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For many years, I have been involved in process improvement activities. Our current health system uses Lean as our management system. We have a very strong team through Roger Chen's leadership.
In healthcare we are all familiar with the need to improve processes. If we really think about it, we could focus on improving more frequently. You ever notice in football games, there is a huddle just about every 30-60 seconds? The team is discussing ways to improve and move the ball down the field and into the end zone. They are not trying to heal people on their field! And of course there is the tradition, although not as frequent as 20 years back, when you see the crowd burst into "the wave," chanting "whooooah!" and moving in a coordinated sequence. How does this relate to our healthcare efforts?
As I paid more attention to this (probably more than one should analyze), it hit me that we have similarities in healthcare. In healthcare we have started huddling much more than years prior, discussing ways to support our patients and families, our colleagues and ourselves. We are essentially "moving care coordination down the field toward improved health."
My kids help me stay humble and make me realize how simple life lessons could stay with you a lifetime.
One of the lessons includes feedback. Very few people accept feedback; fewer intentionally make changes once they receive the feedback (that includes not getting defensive); and very few actually solicit feedback.
Fortunately, I have learned to solicit feedback on a daily basis. You know what I find? People provide feedback because they were thinking it anyway. Once people see your openness to it, trust build and sustainable changes happen.
So, let me share some feedback with you, as receiving feedback includes transparency.
One day, I was speaking with my colleague, Joan Odorizzi, our Healing Environment Business Partner. She shared her vision of having a connecting pathway across our campus, reflecting the connecting relationships inside our organization and across our community. What started out as an aspirational concept moved toward a simple walking pathway. As the concept developed, we reached out to community leaders to share our plans to promote healthier lifestyles through the lens of an optimal healing environment (OHE).
A similar concept can be found in a recent FierceHealthcare article, which describes the American Hospital Association's blueprint for hospital-community partnerships and touches on the Triple Aim--better care, better health and lower costs.
by Scott Kashman and Nancy Travis
Scott: Over the past several years, I have been more actively involved in social media. Through my own blog, Facebook, LinkedIn, Twitter and Hospital Impact, I have tried to see what forums were most effective. Each plays to a slightly different audience or provides a different way for me to engage others in communication.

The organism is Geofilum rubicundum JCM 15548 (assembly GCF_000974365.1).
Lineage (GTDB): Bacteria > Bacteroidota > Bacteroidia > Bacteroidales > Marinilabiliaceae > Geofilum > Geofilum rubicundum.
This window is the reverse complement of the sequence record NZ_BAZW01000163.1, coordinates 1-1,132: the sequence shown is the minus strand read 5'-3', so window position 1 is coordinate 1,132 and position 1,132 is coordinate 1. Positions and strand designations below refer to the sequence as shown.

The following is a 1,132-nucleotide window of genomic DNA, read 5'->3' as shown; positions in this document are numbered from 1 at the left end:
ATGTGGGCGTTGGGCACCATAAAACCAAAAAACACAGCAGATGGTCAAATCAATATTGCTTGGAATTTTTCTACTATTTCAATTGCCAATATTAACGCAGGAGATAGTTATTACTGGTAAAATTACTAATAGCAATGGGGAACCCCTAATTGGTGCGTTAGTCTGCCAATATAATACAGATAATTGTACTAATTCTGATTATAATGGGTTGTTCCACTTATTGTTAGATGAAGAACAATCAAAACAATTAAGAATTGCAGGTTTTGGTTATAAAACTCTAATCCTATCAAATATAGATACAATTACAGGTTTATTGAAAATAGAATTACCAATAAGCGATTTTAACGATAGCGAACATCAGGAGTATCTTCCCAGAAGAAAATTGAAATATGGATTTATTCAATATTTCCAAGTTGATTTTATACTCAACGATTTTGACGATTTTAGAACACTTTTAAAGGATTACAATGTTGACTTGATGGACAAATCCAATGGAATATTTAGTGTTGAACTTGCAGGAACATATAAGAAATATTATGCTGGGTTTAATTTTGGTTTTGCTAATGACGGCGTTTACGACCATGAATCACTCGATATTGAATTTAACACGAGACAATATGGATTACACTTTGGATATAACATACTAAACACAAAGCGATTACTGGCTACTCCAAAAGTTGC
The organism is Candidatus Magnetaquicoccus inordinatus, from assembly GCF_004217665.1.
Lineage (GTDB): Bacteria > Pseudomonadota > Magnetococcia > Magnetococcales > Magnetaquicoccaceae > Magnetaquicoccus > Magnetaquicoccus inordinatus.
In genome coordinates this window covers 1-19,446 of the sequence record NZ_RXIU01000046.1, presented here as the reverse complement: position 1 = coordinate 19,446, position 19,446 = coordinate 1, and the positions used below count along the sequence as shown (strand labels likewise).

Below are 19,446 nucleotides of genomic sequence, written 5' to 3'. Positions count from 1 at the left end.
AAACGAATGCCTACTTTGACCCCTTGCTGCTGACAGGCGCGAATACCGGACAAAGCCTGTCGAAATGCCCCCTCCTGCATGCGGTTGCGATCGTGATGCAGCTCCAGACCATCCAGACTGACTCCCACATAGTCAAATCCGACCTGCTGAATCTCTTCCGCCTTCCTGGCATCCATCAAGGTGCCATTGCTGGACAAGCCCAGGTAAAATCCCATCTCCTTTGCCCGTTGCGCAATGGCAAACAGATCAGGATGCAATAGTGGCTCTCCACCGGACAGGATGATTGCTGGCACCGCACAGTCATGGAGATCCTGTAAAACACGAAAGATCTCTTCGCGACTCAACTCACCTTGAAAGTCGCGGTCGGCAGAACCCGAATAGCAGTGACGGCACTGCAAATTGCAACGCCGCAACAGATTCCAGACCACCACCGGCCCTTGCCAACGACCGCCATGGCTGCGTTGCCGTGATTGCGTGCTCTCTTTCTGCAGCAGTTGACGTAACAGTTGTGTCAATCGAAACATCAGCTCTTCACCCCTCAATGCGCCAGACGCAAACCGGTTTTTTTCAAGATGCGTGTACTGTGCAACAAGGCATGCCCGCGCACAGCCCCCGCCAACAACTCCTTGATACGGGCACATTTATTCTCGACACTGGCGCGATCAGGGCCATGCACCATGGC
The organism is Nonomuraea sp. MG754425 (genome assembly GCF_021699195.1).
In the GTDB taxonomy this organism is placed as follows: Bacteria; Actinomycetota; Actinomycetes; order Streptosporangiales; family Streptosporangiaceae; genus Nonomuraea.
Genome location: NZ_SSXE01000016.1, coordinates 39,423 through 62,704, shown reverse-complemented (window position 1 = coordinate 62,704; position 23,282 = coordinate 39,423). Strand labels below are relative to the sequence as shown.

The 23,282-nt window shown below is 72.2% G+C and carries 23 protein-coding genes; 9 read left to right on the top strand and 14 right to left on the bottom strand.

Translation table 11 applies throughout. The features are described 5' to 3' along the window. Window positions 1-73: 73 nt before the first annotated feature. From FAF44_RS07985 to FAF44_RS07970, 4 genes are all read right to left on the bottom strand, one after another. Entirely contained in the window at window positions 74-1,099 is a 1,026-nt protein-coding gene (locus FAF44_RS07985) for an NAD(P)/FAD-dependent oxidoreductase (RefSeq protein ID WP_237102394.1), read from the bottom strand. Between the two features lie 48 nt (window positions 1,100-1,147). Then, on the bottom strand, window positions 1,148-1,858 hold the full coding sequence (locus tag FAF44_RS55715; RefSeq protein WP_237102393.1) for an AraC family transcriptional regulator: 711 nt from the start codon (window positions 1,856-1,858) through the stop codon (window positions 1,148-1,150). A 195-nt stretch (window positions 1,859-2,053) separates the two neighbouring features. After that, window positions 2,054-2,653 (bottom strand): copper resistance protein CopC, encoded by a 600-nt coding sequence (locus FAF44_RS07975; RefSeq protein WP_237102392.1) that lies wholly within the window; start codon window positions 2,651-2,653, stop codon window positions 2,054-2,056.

When I started out, Paul Levy and Marty Bonick were two executives who guided my first blog efforts. It allowed me a chance to share some organizational perspectives and get more people in dialogue.
Recently, we started a hospital Facebook page to better engage community members and staff, in accordance with our social media policies. It serves as a way to share upcoming events, solicit feedback and gain real-time perspectives when people "check in" to our facility. In fact, I spoke to one family member who shared some concerns with wait times given our busy seasonal fluctuations. She and I connected and I shared some of our plan to alleviate this. She then turned to me and shared how amazing and caring our emergency department team was during her stay. It's allowed me to learn how we could use social media in a positive, proactive way to shape experiences and understand where we could enhance our processes.
While Paul and Marty helped pave my initial start, it is Nancy Travis, our director of women's services, who shines in the area of engaging people in our community and around the world. She is our social media go-to person, using social media in a way that impacts our decisions and shapes the services we provide. That's why I have asked Nancy to co-write this with me. Nancy, take it away...
This past week, my hospital broke ground on our Pathway to Discovery. We continue to transform our hospital beyond a place for the sick.
We are creating a model health and wellness campus, serving our community when they are sick and providing a place for them to stay healthy throughout the year. The campus is open to everyone.
The key to this plan is knowing you have to wait until you build a new hospital or get major capital dollars. It's not an all or nothing option. The fact is the majority of our health systems will not have the luxury to create new buildings and campuses. When you do, savor those times. You have the influence to make the changes now.
Our journey over the past few years led to many positive changes without losing site of the need to go even deeper into our organization, providing a more meaningful culture and experience.
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